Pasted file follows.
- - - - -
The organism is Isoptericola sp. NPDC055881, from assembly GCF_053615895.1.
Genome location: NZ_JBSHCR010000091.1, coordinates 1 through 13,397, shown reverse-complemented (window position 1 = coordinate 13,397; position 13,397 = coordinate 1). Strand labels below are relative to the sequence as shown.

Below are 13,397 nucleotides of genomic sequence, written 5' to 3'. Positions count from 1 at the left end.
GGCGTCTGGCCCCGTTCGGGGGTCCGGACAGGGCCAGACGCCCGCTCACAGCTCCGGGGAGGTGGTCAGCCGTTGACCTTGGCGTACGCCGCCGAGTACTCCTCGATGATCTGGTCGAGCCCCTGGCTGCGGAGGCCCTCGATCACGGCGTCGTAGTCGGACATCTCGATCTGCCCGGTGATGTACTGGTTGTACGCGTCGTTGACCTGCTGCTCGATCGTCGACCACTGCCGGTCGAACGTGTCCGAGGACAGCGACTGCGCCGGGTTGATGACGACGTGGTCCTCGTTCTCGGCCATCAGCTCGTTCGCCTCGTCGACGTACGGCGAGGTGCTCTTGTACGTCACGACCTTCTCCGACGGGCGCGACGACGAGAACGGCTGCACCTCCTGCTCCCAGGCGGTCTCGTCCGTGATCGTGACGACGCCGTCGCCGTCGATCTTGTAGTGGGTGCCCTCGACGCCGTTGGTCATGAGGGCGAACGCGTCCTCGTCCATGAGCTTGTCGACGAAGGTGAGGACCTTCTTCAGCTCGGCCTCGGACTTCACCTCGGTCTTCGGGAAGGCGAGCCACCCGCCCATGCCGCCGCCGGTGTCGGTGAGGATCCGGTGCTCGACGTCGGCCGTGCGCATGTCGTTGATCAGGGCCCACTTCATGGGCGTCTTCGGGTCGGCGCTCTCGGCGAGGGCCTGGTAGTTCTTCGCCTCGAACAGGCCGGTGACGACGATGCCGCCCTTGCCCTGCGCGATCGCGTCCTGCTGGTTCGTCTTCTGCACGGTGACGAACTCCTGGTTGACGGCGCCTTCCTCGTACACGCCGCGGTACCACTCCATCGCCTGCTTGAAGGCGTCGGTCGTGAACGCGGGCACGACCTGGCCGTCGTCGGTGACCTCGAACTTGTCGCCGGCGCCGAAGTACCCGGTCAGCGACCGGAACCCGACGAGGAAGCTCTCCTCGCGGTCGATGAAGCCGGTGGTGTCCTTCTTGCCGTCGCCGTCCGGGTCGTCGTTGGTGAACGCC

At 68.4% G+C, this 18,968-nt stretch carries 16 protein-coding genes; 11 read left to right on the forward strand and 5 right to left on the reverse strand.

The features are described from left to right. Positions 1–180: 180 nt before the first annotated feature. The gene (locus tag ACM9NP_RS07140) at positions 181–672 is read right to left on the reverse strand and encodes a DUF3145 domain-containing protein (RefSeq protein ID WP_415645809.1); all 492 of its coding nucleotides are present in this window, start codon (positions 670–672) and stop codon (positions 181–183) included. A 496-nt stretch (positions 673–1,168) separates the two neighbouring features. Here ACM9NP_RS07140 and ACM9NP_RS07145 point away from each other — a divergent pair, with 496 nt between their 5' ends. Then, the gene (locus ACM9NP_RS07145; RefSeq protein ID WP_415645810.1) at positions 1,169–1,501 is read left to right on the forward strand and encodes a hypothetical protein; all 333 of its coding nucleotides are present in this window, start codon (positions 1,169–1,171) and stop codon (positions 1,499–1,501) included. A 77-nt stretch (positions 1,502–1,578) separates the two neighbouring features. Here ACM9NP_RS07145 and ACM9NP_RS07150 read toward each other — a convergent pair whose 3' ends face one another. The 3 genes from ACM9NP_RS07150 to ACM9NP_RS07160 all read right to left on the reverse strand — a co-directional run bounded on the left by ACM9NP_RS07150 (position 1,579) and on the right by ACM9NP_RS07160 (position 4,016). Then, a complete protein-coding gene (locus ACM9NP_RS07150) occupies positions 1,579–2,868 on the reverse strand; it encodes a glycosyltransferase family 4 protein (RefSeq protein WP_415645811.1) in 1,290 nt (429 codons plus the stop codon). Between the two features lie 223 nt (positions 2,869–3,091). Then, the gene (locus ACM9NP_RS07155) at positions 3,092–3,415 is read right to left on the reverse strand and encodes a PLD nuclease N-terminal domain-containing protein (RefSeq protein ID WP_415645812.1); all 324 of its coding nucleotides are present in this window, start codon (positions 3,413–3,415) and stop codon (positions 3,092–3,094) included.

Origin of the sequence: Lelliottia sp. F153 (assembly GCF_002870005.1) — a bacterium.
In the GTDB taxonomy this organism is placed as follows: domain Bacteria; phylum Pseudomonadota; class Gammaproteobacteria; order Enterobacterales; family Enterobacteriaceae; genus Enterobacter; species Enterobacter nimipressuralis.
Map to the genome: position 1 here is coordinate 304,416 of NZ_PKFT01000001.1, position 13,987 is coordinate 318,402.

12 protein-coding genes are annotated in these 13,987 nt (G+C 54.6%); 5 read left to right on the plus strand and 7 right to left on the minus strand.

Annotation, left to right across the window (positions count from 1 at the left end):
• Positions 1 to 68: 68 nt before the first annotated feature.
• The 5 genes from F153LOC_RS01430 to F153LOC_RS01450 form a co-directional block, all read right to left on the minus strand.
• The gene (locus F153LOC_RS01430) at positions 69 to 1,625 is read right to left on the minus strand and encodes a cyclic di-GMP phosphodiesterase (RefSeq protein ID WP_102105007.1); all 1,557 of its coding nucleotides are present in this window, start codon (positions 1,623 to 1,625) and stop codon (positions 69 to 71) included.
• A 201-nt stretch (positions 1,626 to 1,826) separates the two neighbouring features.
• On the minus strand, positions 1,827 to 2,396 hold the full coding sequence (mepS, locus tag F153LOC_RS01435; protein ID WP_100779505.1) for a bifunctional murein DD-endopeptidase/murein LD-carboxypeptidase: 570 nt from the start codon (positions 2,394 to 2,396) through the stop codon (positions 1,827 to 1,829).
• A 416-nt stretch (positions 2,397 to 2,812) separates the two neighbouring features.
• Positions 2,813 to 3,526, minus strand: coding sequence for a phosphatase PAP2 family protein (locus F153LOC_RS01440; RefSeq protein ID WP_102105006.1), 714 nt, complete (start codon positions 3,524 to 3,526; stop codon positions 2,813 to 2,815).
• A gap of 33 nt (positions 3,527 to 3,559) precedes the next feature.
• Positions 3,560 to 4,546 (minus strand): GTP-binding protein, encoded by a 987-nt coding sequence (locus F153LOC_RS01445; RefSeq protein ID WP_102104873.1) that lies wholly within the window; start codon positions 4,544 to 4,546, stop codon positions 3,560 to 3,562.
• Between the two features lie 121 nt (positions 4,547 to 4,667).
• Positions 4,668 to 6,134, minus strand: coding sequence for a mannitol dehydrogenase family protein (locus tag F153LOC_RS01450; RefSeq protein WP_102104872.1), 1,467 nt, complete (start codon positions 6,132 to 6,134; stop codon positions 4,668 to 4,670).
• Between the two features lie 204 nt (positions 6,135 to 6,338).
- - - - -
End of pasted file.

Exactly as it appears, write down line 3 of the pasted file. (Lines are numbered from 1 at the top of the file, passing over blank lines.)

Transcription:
Below are 13,397 nucleotides of genomic sequence, written 5' to 3'. Positions count from 1 at the left end.